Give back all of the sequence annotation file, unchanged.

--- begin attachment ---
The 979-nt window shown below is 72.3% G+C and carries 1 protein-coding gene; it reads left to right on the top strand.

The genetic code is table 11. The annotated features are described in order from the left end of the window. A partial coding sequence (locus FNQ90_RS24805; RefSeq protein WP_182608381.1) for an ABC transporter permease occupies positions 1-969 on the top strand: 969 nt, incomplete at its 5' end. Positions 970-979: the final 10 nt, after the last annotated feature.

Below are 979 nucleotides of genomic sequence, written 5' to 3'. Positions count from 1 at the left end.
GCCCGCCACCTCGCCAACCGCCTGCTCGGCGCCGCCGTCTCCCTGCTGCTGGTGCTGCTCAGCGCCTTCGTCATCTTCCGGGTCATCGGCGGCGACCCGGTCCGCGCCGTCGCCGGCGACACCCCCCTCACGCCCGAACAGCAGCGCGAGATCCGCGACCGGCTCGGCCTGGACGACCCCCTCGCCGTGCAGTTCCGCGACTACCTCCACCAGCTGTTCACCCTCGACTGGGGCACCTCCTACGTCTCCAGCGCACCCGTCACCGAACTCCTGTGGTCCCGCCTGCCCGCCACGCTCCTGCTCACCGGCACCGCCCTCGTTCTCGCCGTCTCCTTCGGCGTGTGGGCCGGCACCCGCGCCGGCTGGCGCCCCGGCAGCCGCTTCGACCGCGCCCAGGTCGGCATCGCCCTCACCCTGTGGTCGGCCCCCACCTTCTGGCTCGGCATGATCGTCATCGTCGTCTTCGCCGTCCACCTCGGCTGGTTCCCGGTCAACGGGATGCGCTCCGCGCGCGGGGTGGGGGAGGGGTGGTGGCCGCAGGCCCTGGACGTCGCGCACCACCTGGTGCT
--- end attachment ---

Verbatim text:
The 979-nt window shown below is 72.3% G+C and carries 1 protein-coding gene; it reads left to right on the top strand.

The genetic code is table 11. The annotated features are described in order from the left end of the window. A partial coding sequence (locus FNQ90_RS24805; RefSeq protein WP_182608381.1) for an ABC transporter permease occupies positions 1-969 on the top strand: 969 nt, incomplete at its 5' end. Positions 970-979: the final 10 nt, after the last annotated feature.

Below are 979 nucleotides of genomic sequence, written 5' to 3'. Positions count from 1 at the left end.
GCCCGCCACCTCGCCAACCGCCTGCTCGGCGCCGCCGTCTCCCTGCTGCTGGTGCTGCTCAGCGCCTTCGTCATCTTCCGGGTCATCGGCGGCGACCCGGTCCGCGCCGTCGCCGGCGACACCCCCCTCACGCCCGAACAGCAGCGCGAGATCCGCGACCGGCTCGGCCTGGACGACCCCCTCGCCGTGCAGTTCCGCGACTACCTCCACCAGCTGTTCACCCTCGACTGGGGCACCTCCTACGTCTCCAGCGCACCCGTCACCGAACTCCTGTGGTCCCGCCTGCCCGCCACGCTCCTGCTCACCGGCACCGCCCTCGTTCTCGCCGTCTCCTTCGGCGTGTGGGCCGGCACCCGCGCCGGCTGGCGCCCCGGCAGCCGCTTCGACCGCGCCCAGGTCGGCATCGCCCTCACCCTGTGGTCGGCCCCCACCTTCTGGCTCGGCATGATCGTCATCGTCGTCTTCGCCGTCCACCTCGGCTGGTTCCCGGTCAACGGGATGCGCTCCGCGCGCGGGGTGGGGGAGGGGTGGTGGCCGCAGGCCCTGGACGTCGCGCACCACCTGGTGCT